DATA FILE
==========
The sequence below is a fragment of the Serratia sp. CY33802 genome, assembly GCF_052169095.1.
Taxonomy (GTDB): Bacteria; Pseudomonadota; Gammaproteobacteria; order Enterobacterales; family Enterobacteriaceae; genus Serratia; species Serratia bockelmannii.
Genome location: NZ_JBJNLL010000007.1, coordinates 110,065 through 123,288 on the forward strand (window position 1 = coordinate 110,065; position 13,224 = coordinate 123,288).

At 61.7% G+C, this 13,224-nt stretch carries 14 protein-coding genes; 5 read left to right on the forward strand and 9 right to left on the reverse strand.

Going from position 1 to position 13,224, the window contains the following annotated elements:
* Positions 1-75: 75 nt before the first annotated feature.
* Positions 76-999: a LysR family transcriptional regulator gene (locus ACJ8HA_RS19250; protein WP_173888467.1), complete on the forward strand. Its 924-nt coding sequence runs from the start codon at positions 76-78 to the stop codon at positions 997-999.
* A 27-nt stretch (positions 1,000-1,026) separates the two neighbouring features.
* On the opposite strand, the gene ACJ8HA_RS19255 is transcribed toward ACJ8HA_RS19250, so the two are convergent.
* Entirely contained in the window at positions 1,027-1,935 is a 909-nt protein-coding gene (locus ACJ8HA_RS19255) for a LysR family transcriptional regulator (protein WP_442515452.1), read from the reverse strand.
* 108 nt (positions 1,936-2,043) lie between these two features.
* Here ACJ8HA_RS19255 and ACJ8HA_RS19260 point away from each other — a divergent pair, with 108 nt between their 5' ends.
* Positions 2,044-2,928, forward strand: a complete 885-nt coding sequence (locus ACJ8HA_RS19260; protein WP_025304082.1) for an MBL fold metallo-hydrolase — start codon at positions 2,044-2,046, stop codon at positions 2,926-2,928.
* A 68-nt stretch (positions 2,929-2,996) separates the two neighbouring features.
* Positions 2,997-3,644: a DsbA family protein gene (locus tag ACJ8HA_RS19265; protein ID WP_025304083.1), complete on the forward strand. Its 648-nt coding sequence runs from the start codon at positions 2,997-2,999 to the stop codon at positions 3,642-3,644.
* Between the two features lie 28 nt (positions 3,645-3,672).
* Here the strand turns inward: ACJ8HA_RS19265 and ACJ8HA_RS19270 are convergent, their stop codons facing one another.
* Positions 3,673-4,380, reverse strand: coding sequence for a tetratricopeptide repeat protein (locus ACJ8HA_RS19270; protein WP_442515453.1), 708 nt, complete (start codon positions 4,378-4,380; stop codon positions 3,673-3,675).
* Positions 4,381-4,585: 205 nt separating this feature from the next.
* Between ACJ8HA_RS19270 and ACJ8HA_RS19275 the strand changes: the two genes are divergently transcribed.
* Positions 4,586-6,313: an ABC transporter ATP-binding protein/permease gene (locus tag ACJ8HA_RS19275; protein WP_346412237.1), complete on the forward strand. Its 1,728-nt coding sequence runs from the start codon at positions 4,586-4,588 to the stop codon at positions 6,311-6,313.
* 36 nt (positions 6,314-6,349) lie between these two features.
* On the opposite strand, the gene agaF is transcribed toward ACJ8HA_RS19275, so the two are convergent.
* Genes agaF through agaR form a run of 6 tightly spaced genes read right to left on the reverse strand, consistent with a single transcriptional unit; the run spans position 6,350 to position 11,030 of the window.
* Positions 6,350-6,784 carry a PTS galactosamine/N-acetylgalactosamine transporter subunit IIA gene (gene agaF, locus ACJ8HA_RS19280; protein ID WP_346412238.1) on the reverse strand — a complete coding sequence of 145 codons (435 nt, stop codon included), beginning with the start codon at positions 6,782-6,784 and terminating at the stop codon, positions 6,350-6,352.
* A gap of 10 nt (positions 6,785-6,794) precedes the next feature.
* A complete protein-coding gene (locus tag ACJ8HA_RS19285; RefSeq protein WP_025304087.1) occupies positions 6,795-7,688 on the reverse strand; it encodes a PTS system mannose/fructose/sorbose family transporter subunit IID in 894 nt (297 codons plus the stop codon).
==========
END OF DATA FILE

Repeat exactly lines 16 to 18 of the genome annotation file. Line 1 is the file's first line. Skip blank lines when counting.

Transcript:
* Between the two features lie 28 nt (positions 3,645-3,672).
* Here the strand turns inward: ACJ8HA_RS19265 and ACJ8HA_RS19270 are convergent, their stop codons facing one another.
* Positions 3,673-4,380, reverse strand: coding sequence for a tetratricopeptide repeat protein (locus ACJ8HA_RS19270; protein WP_442515453.1), 708 nt, complete (start codon positions 4,378-4,380; stop codon positions 3,673-3,675).